6. Ethical Travel


  1. Ethical Tourism

    This free ESL lesson plan on ethical tourism has been designed for adults and young adults at an intermediate (B1/B2) to advanced (C1/C2) level and should last around 45 to 60 minutes for one student. The rise of the ethical consumer has also started to have an effect on the travel industry.

  2. Lesson Plan: Ethics in Travel and Tourism Management

    In this lesson, students will understand the ethical and legal responsibilities in the travel and tourism industry. Students will demonstrate making ethical and professional decisions through role-play and then ask the question, "What would you do?" Download the lesson plan.

  3. Ethical travel: ESL/EFL Lesson Plan and Worksheet

    Publication date: 03/18/2022. The topic of this lesson is ethical travel. Students will listen to a radio programme about "voluntourism" and get the chance to discuss the pros and cons of combining volunteering and tourism. Students will learn level-appropriate language to talk about ethical travel with a focus on adjectives.

  4. PDF My Ethic for Global Learning Lesson Plan

    This lesson plan will challenge participants to interrogate attitudes and behaviors associated with U.S. travelers and tourists and develop their own personal ethical principles for traveling and global learning. They will watch a documentary and read several articles that will help them learn about ethical issues with tourism and travel/study ...

  5. PDF Earth provides enough to satisfy every man's needs, but not every man's g

    2. Ethical Tourism Vocabulary • mass tourism (noun) - large numbers of organised tourists to a destination. • overdevelopment (noun) - excessive development, especially that leads to what are considered negative, irreversible changes to an area. • economic leakage (noun) - money that escapes a local economy; in terms of tourism, when money spent by tourists does not remain in the ...

  6. The Ethics of Voluntourism and the Purpose of Travel

    The Ethics of Voluntourism and the Purpose of Travel. Objectives: Students will be able to: Describe the difference between "relief work" and "development work" Articulate how voluntourism can negatively affect people, and identify positive alternatives Argue for what they believe the purpose of travel to be Today's Under-reported Fact: Studies have shown that over 90% of children housed in ...

  7. How to Travel Ethically (Beginner's Guide)

    3.Choose eco-friendly transportation. Consider taking public transportation, walking, or cycling instead of renting a car or taking taxis. If you do need to rent a car, choose a fuel-efficient vehicle. Consider offsetting the carbon emissions from your flights by purchasing carbon credits or donating to environmental causes. 4.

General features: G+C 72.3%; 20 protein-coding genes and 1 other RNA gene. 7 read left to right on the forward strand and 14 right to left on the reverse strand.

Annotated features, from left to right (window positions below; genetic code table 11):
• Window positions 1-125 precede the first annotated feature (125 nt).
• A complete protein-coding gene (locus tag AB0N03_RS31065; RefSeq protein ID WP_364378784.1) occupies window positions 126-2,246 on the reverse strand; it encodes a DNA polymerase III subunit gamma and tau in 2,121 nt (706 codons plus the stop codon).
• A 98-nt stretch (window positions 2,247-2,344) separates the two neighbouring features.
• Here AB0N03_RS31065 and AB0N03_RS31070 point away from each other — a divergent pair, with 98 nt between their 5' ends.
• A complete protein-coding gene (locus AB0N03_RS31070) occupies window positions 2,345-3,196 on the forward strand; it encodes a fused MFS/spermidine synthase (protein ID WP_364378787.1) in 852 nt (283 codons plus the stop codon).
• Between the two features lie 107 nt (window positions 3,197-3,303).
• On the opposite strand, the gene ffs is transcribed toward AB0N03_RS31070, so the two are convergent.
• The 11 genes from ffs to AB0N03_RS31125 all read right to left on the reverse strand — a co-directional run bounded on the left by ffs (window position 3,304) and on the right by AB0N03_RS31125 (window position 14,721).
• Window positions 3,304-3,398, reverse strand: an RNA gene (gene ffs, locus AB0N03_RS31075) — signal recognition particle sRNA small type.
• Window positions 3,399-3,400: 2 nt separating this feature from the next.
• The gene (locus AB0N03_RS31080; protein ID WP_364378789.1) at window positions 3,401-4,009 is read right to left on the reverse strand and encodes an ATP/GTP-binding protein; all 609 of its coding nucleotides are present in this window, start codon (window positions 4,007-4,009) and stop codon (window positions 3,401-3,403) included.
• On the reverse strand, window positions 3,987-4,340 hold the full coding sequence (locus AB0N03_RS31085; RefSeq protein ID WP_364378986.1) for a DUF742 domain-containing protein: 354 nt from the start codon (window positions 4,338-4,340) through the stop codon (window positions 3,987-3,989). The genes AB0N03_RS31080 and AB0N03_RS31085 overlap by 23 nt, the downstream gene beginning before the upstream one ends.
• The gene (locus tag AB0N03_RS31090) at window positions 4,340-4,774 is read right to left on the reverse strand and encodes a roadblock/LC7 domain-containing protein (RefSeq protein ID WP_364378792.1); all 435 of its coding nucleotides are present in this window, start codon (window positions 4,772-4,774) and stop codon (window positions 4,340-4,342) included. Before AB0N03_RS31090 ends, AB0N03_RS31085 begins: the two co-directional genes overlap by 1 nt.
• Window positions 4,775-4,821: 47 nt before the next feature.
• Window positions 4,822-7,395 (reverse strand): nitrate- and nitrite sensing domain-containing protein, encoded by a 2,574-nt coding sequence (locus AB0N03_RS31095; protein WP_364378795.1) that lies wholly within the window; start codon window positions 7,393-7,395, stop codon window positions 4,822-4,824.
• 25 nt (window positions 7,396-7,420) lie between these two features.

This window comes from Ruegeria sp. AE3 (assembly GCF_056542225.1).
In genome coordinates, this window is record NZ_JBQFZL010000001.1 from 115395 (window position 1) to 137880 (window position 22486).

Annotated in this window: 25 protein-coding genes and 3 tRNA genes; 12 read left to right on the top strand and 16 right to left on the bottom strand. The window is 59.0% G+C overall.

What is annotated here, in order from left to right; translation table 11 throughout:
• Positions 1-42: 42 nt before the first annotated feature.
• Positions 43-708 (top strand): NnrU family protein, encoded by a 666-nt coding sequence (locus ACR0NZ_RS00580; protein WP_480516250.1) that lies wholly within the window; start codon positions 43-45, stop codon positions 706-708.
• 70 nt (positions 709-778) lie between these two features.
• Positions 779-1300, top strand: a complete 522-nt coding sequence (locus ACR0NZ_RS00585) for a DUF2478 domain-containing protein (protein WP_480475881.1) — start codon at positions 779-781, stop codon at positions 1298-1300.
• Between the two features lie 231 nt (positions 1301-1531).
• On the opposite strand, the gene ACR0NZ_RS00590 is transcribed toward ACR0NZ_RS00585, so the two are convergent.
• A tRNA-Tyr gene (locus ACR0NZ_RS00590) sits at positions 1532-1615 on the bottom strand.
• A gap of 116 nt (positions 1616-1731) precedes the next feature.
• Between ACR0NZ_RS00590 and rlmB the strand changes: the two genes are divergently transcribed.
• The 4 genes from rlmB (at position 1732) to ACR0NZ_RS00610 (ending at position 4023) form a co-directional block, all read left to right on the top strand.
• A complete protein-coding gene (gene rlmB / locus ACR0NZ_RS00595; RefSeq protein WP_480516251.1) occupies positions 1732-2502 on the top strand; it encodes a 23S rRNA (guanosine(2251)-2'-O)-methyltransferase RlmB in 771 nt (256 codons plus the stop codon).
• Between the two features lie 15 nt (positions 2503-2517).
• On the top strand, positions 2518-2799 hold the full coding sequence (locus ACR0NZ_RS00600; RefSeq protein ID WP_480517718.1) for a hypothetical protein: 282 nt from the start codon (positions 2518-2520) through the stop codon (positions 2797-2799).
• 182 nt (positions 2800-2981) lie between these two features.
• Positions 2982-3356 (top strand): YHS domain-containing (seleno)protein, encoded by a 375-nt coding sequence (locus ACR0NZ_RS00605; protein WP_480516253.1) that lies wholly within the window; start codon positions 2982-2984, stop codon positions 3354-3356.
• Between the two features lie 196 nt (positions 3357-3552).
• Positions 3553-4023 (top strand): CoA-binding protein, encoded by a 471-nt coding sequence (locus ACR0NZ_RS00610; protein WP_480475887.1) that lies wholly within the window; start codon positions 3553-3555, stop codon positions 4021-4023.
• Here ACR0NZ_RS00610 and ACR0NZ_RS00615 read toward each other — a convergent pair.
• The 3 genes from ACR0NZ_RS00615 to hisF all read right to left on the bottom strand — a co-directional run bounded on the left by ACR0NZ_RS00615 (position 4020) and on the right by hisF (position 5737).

n Ambassador for your country.Create a poster to display around your school showing your 5 top tips to travel. responsibly- some ideas below.• Leave only. tle• Give smiles, not gifts• Encourag. cross cultural understanding.• Put. shoes.Conclusion Activity: Add yourself to the map on the Home Page http:/.

  9. Ethical travel: ESL/EFL Lesson Plan and Worksheet

    The topic of this lesson is ethical travel. Students will listen to a radio programme about "voluntourism" and get the chance to discuss the pros and cons of combining volunteering and tourism. Students will learn level-appropriate language to talk about ethical travel with a focus on adjectives. They will read a blog about things to avoid on holiday if they want to be more ethical when they ...

  10. PDF BBC Learning English Weekender Ethical Travel

    Trisha Barnett, head of Tourism Concern who've published "The Ethical Travel Guide". There, Trisha was talking about the effect that tourists can have on the people who live in the countries they visit. In that case, the new hotel was like a spaceship - something very alien had landed in the Pacific. Weekender bbclearningenglish.com.

  11. Ethical Issues in Travel Lesson Plans & Worksheets

    Find ethical issues in travel lesson plans and teaching resources. Quickly find that inspire student learning. ... Learning Explorer An all-in-one learning object repository and curriculum management platform that combines Lesson Planet's library of educator-reviews to open educational resources with district materials and district-licensed ...

  12. How to Be a More Responsible Tourist: a Traveler's Guide to Ethical Tourism